The result is a modernist concrete home clad with reclaimed wood milled from black locust trees that grew on the site before being felled during Hurricane Irene. “Right from the beginning, Stuart was interested in creating a kind of pathway that wound around a central courtyard with a series of almost pavilion-like rooms that were building up as they spiraled around,” explains architect John DeFazio, who assisted during the initial planning stages. In fact, the J-shaped home literally straddles a dip in the landscape, allowing the lawn to pass underneath the building. “The landscape actually moves through the house,” explains Narofsky, whose firm handled not only the architectural plans but also the construction and interior design.

According to structural engineer Nat Oppenheimer, of Silman, using concrete to build a home is more complicated than using it in more typical commercial designs. “The column grid and layout were predicated almost entirely on walls and partitions inside the house rather than the usual, simpler structural grid,” he explains. “Because of this, we had to be very conscious of the size, layout and profile of the concrete.” to minimize the impact of the construction on the land, landscape architect Jeff Dragan transplanted many of the plant material, including English oak, Japanese umbrella pine and Colorado blue spruce trees, as well as a variety of shrubs, to a temporary nursery. “We moved the material and then put it back after construction,” Dragan explains. “The house didn’t need a lot of foundation planting or accents.”

Indeed, because nearly every room has direct access to the rolling green lawn, the house seems to be part of the landscape. To bring the sunshine inside, the courtyard side of the house was clad in a translucent polycarbonate panel, which floods the home with daylight. In the evening, the panel is illuminated from the inside, which creates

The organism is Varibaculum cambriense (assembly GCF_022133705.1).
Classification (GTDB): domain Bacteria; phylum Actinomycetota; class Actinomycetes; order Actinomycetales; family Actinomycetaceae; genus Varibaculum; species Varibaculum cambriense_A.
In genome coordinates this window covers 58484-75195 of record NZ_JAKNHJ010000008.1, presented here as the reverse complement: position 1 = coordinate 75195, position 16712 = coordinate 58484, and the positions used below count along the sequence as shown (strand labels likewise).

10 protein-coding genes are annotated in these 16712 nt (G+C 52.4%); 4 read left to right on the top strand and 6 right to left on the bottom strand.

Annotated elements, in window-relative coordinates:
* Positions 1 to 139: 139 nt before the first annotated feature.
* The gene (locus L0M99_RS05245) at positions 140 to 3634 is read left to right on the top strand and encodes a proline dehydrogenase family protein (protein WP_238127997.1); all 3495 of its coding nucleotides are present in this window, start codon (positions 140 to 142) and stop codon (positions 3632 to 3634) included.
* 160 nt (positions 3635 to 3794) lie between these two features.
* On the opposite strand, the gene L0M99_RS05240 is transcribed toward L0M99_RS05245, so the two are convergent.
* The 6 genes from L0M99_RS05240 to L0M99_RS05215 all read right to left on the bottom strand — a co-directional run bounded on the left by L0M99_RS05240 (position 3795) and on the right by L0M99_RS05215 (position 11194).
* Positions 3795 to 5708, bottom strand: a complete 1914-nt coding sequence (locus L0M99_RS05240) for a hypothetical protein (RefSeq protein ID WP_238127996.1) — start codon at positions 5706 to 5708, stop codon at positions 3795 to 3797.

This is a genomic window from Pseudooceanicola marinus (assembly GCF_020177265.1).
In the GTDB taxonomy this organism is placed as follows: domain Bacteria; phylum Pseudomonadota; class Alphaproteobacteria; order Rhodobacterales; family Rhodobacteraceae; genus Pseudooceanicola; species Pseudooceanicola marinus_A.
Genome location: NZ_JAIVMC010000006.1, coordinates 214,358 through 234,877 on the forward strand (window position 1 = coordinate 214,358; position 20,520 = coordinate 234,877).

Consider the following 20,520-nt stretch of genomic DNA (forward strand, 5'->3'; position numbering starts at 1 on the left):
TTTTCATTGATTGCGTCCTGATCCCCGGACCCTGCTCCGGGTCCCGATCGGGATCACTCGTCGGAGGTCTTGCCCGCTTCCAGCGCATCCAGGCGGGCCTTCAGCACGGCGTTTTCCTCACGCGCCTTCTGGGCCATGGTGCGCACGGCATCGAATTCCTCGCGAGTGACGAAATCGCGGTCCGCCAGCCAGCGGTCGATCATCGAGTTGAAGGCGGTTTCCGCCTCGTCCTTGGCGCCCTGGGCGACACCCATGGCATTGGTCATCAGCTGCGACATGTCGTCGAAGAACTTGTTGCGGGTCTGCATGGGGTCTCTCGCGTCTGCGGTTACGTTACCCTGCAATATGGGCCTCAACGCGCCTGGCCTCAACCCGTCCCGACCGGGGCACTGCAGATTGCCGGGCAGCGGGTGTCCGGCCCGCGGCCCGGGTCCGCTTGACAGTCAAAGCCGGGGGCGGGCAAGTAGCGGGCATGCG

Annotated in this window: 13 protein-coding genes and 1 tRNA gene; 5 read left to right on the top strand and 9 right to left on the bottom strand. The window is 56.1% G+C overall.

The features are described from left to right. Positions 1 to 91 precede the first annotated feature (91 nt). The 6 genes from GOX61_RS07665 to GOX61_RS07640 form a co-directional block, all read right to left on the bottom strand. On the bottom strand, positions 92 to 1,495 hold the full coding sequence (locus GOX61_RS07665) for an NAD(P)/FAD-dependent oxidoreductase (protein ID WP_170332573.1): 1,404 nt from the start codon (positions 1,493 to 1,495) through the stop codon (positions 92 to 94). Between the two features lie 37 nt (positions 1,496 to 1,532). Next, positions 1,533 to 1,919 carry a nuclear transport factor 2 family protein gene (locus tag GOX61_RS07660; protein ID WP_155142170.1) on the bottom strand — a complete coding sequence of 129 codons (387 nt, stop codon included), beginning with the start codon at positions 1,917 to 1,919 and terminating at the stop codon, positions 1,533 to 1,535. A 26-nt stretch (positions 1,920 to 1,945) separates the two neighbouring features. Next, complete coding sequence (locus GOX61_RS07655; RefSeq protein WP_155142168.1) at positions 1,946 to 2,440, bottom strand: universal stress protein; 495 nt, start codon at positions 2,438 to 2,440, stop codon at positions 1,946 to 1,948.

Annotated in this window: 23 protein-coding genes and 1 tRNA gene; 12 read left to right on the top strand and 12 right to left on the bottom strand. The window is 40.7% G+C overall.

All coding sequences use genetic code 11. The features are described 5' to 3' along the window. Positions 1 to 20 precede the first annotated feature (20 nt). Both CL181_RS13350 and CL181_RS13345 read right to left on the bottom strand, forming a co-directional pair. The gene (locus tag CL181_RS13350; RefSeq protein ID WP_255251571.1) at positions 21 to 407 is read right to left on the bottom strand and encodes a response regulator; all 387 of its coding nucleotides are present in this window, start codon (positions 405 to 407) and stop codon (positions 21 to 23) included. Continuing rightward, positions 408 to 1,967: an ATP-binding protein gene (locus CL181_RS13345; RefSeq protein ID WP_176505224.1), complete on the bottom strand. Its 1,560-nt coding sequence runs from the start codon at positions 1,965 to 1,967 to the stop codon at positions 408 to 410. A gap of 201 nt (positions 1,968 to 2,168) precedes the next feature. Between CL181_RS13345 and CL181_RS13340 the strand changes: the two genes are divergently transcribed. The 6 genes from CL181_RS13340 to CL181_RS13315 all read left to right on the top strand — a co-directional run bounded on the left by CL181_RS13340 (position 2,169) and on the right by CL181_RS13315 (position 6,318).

a warm glow in the courtyard. “The house is full of discoveries,” Narofsky says.

In places where drywall would ordinarily be, Narofsky either exposed the rough concrete surface, which was poured into wood forms that lend the surface an organic appearance, or he covered it with custom MDF panels that had been screwed onto oak framing. “We expressed the oak framing rather than hiding it,” Narofsky notes. “It became a real arts-and-crafts endeavor.”

In fact, nearly every railing, bench and vanity in the home was built using wood salvaged from the property. “We had to figure out what we had to work with and how to implement that in the house as we went along, all while making it a luxury home that’s super-functional,” explains interior designer Katrina Hermann, who worked alongside interior designer Jennifer Rusch. “As you go through the house, you see all these interesting elements, which come either from the deep recesses of our brains or from the backyard.”

To contrast the reclaimed wood, mottled concrete and other organic elements, the designers took special care to create other, more decorated areas. “We tried to find places in the home that we could kind of polish for bonnie and achieve that high level of design within this deconstructed atmosphere,” says Rusch. In the kitchen, for example, sleek counter surfaces—white Corian for the island and stainless steel for the perimeter—complement contemporary cabinetry from Eggersmann. “We felt that the kitchen should be this sort of glamorous, smooth and seamless millwork masterpiece,” Rusch adds.

The living room was furnished with oversize sofas that were designed to resemble large boulders coming out of the ground. “We upholstered them in raw cut buffalo hide and let the natural cuts define where the seams were going to be,” Hermann explains. “While they look very rigid, they are actually very comfortable and seat a lot of people.”

Narofsky’s favorite spot in the house is a sunken seating pit surrounded by floor-to-ceiling windows that look out onto the forested backyard. “You step down into it and you’re hovering off the corner of the house,” he says, noting that it was inspired by the iconic 50s-era Eero Saarinen-designed miller house in Indiana. A custom bookshelf creates a sense of separation between the nest and nearby living room. “I put the nest in the prime viewing spot of the property,” he says, “and it’s the most wonderful place to sit. Whenever
 I visit the house, I’m just in awe.”